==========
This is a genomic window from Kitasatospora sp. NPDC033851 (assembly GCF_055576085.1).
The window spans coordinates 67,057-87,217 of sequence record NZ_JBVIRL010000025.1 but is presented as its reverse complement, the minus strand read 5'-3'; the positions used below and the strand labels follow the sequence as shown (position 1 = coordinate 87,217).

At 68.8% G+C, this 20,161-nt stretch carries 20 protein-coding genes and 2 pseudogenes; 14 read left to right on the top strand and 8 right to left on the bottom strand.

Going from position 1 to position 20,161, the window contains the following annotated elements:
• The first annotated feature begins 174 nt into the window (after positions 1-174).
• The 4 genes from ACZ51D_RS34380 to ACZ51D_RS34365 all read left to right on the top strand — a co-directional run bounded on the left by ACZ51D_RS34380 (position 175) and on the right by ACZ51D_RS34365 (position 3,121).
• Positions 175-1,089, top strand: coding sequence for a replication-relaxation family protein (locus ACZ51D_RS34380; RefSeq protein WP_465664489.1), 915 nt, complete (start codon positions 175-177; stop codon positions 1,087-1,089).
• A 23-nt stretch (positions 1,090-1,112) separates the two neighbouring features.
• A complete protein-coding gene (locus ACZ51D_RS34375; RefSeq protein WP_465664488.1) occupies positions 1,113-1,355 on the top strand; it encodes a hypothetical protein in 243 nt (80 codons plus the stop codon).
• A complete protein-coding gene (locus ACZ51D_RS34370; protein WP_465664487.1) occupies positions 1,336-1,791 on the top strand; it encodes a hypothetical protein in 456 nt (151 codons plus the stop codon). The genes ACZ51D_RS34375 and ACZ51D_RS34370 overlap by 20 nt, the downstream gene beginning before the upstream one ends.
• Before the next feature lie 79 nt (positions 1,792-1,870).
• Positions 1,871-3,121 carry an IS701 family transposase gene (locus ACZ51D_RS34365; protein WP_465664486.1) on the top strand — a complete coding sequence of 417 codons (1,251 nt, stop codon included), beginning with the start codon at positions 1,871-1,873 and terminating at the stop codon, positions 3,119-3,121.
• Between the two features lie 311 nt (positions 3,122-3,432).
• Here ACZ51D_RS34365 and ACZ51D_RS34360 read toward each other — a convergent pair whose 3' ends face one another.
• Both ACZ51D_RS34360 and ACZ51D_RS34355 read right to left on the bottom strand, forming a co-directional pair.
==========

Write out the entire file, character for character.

This is a genomic window from Kitasatospora sp. NPDC033851 (assembly GCF_055576085.1).
The window spans coordinates 67,057-87,217 of sequence record NZ_JBVIRL010000025.1 but is presented as its reverse complement, the minus strand read 5'-3'; the positions used below and the strand labels follow the sequence as shown (position 1 = coordinate 87,217).

At 68.8% G+C, this 20,161-nt stretch carries 20 protein-coding genes and 2 pseudogenes; 14 read left to right on the top strand and 8 right to left on the bottom strand.

Going from position 1 to position 20,161, the window contains the following annotated elements:
• The first annotated feature begins 174 nt into the window (after positions 1-174).
• The 4 genes from ACZ51D_RS34380 to ACZ51D_RS34365 all read left to right on the top strand — a co-directional run bounded on the left by ACZ51D_RS34380 (position 175) and on the right by ACZ51D_RS34365 (position 3,121).
• Positions 175-1,089, top strand: coding sequence for a replication-relaxation family protein (locus ACZ51D_RS34380; RefSeq protein WP_465664489.1), 915 nt, complete (start codon positions 175-177; stop codon positions 1,087-1,089).
• A 23-nt stretch (positions 1,090-1,112) separates the two neighbouring features.
• A complete protein-coding gene (locus ACZ51D_RS34375; RefSeq protein WP_465664488.1) occupies positions 1,113-1,355 on the top strand; it encodes a hypothetical protein in 243 nt (80 codons plus the stop codon).
• A complete protein-coding gene (locus ACZ51D_RS34370; protein WP_465664487.1) occupies positions 1,336-1,791 on the top strand; it encodes a hypothetical protein in 456 nt (151 codons plus the stop codon). The genes ACZ51D_RS34375 and ACZ51D_RS34370 overlap by 20 nt, the downstream gene beginning before the upstream one ends.
• Before the next feature lie 79 nt (positions 1,792-1,870).
• Positions 1,871-3,121 carry an IS701 family transposase gene (locus ACZ51D_RS34365; protein WP_465664486.1) on the top strand — a complete coding sequence of 417 codons (1,251 nt, stop codon included), beginning with the start codon at positions 1,871-1,873 and terminating at the stop codon, positions 3,119-3,121.
• Between the two features lie 311 nt (positions 3,122-3,432).
• Here ACZ51D_RS34365 and ACZ51D_RS34360 read toward each other — a convergent pair whose 3' ends face one another.
• Both ACZ51D_RS34360 and ACZ51D_RS34355 read right to left on the bottom strand, forming a co-directional pair.